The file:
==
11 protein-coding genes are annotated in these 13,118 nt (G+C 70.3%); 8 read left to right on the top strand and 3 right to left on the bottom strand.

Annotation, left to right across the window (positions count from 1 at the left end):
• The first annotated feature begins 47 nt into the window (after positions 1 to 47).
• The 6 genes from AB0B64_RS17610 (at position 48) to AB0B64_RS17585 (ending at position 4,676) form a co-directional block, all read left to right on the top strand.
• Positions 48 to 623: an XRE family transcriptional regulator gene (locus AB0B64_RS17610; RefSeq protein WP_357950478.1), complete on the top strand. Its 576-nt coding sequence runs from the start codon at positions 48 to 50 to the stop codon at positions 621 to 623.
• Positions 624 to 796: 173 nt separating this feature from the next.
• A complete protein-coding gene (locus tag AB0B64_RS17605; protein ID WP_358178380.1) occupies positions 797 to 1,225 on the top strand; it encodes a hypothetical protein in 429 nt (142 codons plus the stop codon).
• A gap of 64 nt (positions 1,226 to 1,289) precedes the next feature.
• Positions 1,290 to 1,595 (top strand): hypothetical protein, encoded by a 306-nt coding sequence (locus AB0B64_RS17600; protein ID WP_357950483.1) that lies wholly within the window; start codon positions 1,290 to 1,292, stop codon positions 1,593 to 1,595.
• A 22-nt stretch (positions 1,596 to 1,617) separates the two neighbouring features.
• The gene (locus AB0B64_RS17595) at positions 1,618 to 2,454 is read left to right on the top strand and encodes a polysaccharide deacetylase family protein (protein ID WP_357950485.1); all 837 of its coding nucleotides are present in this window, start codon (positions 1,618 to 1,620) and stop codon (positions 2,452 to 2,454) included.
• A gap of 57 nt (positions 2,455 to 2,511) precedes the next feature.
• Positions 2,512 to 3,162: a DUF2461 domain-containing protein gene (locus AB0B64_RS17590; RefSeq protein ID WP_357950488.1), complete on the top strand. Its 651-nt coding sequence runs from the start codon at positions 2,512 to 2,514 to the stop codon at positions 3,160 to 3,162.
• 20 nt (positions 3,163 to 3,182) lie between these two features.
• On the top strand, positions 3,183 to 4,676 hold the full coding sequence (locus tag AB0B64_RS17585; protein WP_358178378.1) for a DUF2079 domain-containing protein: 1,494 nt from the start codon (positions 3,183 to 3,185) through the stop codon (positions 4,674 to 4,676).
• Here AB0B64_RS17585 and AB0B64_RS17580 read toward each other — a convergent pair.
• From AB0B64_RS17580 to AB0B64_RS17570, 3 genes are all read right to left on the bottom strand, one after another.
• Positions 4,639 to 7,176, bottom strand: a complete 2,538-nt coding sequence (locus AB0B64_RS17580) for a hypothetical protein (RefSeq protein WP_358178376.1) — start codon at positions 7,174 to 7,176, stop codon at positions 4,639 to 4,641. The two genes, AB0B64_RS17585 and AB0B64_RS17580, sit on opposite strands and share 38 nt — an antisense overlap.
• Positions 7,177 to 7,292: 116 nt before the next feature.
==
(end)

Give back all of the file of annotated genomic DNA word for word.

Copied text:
11 protein-coding genes are annotated in these 13,118 nt (G+C 70.3%); 8 read left to right on the top strand and 3 right to left on the bottom strand.

Annotation, left to right across the window (positions count from 1 at the left end):
• The first annotated feature begins 47 nt into the window (after positions 1 to 47).
• The 6 genes from AB0B64_RS17610 (at position 48) to AB0B64_RS17585 (ending at position 4,676) form a co-directional block, all read left to right on the top strand.
• Positions 48 to 623: an XRE family transcriptional regulator gene (locus AB0B64_RS17610; RefSeq protein WP_357950478.1), complete on the top strand. Its 576-nt coding sequence runs from the start codon at positions 48 to 50 to the stop codon at positions 621 to 623.
• Positions 624 to 796: 173 nt separating this feature from the next.
• A complete protein-coding gene (locus tag AB0B64_RS17605; protein ID WP_358178380.1) occupies positions 797 to 1,225 on the top strand; it encodes a hypothetical protein in 429 nt (142 codons plus the stop codon).
• A gap of 64 nt (positions 1,226 to 1,289) precedes the next feature.
• Positions 1,290 to 1,595 (top strand): hypothetical protein, encoded by a 306-nt coding sequence (locus AB0B64_RS17600; protein ID WP_357950483.1) that lies wholly within the window; start codon positions 1,290 to 1,292, stop codon positions 1,593 to 1,595.
• A 22-nt stretch (positions 1,596 to 1,617) separates the two neighbouring features.
• The gene (locus AB0B64_RS17595) at positions 1,618 to 2,454 is read left to right on the top strand and encodes a polysaccharide deacetylase family protein (protein ID WP_357950485.1); all 837 of its coding nucleotides are present in this window, start codon (positions 1,618 to 1,620) and stop codon (positions 2,452 to 2,454) included.
• A gap of 57 nt (positions 2,455 to 2,511) precedes the next feature.
• Positions 2,512 to 3,162: a DUF2461 domain-containing protein gene (locus AB0B64_RS17590; RefSeq protein ID WP_357950488.1), complete on the top strand. Its 651-nt coding sequence runs from the start codon at positions 2,512 to 2,514 to the stop codon at positions 3,160 to 3,162.
• 20 nt (positions 3,163 to 3,182) lie between these two features.
• On the top strand, positions 3,183 to 4,676 hold the full coding sequence (locus tag AB0B64_RS17585; protein WP_358178378.1) for a DUF2079 domain-containing protein: 1,494 nt from the start codon (positions 3,183 to 3,185) through the stop codon (positions 4,674 to 4,676).
• Here AB0B64_RS17585 and AB0B64_RS17580 read toward each other — a convergent pair.
• From AB0B64_RS17580 to AB0B64_RS17570, 3 genes are all read right to left on the bottom strand, one after another.
• Positions 4,639 to 7,176, bottom strand: a complete 2,538-nt coding sequence (locus AB0B64_RS17580) for a hypothetical protein (RefSeq protein WP_358178376.1) — start codon at positions 7,174 to 7,176, stop codon at positions 4,639 to 4,641. The two genes, AB0B64_RS17585 and AB0B64_RS17580, sit on opposite strands and share 38 nt — an antisense overlap.
• Positions 7,177 to 7,292: 116 nt before the next feature.